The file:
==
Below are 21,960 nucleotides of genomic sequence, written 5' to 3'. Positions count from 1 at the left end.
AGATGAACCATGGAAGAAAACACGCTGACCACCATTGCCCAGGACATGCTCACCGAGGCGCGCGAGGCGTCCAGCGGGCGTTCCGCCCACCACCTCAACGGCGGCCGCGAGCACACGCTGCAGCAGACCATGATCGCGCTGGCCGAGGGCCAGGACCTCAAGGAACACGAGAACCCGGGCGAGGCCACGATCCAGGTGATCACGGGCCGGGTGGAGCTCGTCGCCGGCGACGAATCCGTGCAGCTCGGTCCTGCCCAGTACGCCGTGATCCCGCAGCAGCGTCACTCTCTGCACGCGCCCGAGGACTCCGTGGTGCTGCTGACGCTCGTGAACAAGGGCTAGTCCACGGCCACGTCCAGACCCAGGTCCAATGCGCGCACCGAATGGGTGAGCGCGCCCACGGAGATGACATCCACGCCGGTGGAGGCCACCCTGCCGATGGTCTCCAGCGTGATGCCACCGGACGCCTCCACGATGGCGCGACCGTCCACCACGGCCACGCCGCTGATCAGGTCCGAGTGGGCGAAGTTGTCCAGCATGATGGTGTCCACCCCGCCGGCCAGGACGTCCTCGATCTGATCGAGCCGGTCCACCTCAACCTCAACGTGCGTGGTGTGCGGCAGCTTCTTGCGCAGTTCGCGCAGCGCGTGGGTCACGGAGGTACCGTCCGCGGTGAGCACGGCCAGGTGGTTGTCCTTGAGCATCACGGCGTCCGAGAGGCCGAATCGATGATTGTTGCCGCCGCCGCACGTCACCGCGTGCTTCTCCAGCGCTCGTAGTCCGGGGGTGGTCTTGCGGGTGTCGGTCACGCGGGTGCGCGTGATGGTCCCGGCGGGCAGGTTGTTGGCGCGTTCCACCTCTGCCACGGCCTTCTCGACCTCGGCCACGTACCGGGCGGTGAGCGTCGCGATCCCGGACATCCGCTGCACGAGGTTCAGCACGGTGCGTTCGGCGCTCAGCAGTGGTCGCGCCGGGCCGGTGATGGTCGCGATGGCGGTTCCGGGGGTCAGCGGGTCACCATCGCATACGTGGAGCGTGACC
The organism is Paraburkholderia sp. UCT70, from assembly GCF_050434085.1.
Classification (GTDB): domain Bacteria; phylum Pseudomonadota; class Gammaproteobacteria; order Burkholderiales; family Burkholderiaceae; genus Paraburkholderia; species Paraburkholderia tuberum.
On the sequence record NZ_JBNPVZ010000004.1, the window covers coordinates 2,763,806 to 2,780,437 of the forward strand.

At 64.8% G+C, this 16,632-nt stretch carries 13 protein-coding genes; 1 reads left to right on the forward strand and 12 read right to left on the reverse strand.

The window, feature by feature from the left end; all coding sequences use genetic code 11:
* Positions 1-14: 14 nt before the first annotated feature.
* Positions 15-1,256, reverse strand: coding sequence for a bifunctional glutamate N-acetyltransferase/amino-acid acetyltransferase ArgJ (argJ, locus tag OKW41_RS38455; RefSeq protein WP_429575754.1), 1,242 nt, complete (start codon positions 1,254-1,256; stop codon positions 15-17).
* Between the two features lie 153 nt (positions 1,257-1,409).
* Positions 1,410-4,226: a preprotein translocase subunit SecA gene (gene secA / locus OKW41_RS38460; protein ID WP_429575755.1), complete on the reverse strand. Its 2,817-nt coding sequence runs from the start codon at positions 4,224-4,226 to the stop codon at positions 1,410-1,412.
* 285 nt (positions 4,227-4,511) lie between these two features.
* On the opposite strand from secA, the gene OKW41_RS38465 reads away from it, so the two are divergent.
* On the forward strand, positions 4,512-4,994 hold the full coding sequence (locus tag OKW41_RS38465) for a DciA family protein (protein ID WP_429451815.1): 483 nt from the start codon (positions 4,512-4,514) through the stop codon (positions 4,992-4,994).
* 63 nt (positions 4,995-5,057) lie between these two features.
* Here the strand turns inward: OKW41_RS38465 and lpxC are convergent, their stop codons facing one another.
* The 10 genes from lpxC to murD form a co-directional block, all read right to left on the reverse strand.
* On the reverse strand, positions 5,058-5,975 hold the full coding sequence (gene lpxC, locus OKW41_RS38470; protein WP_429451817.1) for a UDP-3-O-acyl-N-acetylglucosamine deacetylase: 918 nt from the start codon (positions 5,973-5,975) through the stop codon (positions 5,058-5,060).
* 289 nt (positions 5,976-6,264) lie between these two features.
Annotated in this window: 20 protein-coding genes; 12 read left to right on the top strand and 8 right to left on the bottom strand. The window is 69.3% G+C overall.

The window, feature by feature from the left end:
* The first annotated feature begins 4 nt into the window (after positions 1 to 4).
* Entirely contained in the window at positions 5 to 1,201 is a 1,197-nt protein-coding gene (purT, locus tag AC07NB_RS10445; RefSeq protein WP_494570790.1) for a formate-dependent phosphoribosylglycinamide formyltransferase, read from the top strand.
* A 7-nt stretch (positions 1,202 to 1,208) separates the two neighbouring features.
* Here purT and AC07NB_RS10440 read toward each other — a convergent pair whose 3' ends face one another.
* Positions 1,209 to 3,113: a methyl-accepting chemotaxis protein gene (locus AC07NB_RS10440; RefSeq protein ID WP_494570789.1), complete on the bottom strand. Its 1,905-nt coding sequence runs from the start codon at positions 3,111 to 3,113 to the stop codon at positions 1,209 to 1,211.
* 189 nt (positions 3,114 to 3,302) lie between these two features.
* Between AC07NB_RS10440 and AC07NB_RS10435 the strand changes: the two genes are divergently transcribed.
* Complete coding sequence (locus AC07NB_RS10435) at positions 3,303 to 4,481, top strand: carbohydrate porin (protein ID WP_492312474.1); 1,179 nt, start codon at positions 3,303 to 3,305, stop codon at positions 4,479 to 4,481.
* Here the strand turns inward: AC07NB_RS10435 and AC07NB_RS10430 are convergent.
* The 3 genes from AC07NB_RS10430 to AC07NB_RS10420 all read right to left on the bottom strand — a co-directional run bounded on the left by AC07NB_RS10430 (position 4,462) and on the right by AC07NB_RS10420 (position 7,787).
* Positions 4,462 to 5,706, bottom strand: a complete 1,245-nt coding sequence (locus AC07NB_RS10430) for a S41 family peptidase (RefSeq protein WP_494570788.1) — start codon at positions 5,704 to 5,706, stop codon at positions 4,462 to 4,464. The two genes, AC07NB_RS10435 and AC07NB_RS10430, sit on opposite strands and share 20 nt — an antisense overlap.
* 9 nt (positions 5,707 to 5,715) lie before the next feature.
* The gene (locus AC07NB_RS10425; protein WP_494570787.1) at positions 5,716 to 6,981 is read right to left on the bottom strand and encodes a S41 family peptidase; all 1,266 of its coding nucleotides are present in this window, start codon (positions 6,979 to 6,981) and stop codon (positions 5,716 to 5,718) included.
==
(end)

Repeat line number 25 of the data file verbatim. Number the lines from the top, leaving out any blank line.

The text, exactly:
* Here purT and AC07NB_RS10440 read toward each other — a convergent pair whose 3' ends face one another.